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Russian prison administration officials are suspected of stealing over $53 million after they tampered with the country's first contract for electronic bracelets, investigators said on Friday.
Russia is following in the footsteps of Western countries in introducing electronic monitors for more minor offenders to relieve its notoriously overcrowded prisons.
In violation of legislation, prison officials in 2010 awarded Russia's first contract to make electronic bracelets to their favoured bidder without holding an open-bid auction.
"With the aim of eliminating competitors, they signed a number of state contracts among themselves," said the Moscow branch of the Investigative Committee.
At the time, the state company that was awarded the contract did not have production lines and even premises to launch full-scale production so the prison officials had to outsource the work to outside firms.
On top of that, executives at the Federal Service for the Execution of Punishment, known under its Russian acronym FSIN, deliberately inflated the prices of the bracelets as well as the numbers needed for the country's prisons, investigators said.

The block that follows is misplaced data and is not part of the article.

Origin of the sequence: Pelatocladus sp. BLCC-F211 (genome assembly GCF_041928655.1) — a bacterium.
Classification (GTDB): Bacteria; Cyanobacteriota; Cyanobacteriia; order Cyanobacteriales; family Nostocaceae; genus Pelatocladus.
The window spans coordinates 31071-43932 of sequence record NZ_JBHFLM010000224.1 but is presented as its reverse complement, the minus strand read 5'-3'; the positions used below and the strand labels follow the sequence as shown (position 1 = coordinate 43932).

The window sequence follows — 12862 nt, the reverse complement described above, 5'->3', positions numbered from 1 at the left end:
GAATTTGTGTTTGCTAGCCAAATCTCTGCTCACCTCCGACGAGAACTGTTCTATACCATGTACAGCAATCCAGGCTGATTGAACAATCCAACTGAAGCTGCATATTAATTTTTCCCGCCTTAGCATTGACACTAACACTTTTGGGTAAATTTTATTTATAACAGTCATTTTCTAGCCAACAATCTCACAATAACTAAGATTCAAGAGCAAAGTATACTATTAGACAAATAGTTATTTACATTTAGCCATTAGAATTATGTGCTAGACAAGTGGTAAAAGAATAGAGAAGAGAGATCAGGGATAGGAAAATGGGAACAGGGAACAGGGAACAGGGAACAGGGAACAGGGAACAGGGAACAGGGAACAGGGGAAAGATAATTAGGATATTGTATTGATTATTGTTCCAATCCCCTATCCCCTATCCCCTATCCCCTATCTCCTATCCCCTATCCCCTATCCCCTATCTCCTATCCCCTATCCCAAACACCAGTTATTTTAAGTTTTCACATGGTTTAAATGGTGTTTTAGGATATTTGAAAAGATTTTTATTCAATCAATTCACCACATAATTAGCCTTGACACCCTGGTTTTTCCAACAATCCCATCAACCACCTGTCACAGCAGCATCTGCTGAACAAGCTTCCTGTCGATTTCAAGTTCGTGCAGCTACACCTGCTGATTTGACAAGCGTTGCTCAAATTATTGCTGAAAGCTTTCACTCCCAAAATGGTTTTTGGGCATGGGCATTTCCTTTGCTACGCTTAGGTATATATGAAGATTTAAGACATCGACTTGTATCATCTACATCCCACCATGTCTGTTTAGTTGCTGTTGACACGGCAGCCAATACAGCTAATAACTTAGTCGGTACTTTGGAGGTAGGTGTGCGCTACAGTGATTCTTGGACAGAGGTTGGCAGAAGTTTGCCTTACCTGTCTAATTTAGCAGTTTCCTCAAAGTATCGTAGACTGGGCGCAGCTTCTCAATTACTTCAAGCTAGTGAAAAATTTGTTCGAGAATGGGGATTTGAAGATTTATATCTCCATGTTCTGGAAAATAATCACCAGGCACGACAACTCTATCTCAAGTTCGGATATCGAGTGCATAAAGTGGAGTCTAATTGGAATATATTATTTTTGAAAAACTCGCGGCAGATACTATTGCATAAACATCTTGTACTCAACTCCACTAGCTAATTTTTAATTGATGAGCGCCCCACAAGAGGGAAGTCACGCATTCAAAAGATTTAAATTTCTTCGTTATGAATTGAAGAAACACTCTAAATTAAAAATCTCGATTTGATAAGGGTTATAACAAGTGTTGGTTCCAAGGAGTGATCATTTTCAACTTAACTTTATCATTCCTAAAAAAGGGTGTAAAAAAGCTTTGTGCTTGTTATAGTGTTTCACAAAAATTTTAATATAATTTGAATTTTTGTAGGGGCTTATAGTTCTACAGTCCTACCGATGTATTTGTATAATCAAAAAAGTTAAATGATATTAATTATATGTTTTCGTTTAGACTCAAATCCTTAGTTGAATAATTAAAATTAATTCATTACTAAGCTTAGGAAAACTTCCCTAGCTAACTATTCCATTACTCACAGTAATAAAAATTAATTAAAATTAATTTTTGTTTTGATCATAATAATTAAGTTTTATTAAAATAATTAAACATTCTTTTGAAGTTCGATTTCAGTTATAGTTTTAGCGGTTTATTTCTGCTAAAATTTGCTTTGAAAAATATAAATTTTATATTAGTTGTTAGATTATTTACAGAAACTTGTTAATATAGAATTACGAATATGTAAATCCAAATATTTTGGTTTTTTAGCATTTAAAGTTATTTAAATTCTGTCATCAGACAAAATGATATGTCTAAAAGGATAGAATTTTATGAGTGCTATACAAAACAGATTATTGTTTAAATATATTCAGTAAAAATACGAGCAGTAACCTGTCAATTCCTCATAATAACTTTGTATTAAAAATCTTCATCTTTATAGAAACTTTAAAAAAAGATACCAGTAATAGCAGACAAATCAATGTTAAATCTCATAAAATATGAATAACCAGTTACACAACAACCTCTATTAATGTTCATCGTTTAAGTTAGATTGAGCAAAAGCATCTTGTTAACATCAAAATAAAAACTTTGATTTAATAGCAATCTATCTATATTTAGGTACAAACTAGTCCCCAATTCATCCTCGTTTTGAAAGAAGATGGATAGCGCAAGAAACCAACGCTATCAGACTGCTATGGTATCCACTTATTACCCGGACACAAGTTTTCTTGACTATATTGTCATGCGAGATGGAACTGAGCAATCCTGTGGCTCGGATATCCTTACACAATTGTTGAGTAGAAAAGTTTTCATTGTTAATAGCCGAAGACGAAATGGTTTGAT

"The real value of the purchased equipment has been exceeded by more than 1.65 billion rubles ($53 million)," the investigators said in a statement.
The statement said prison officials had been able to take possession of the funds themselves. It did not name the officials suspected to be involved.
Prison officials bought 23,900 electronic monitors while in reality only 9,375 were being used, the investigators said.
The bracelets were supposed to rely on the global positioning system known as GLONASS, known as Russia's version of GPS, but most lacked the elements that would allow them to receive the signal.
Corruption is a major national embarrassment for Russia with critics charging that it has grown worse during strongman Vladimir Putin's 13 years in power.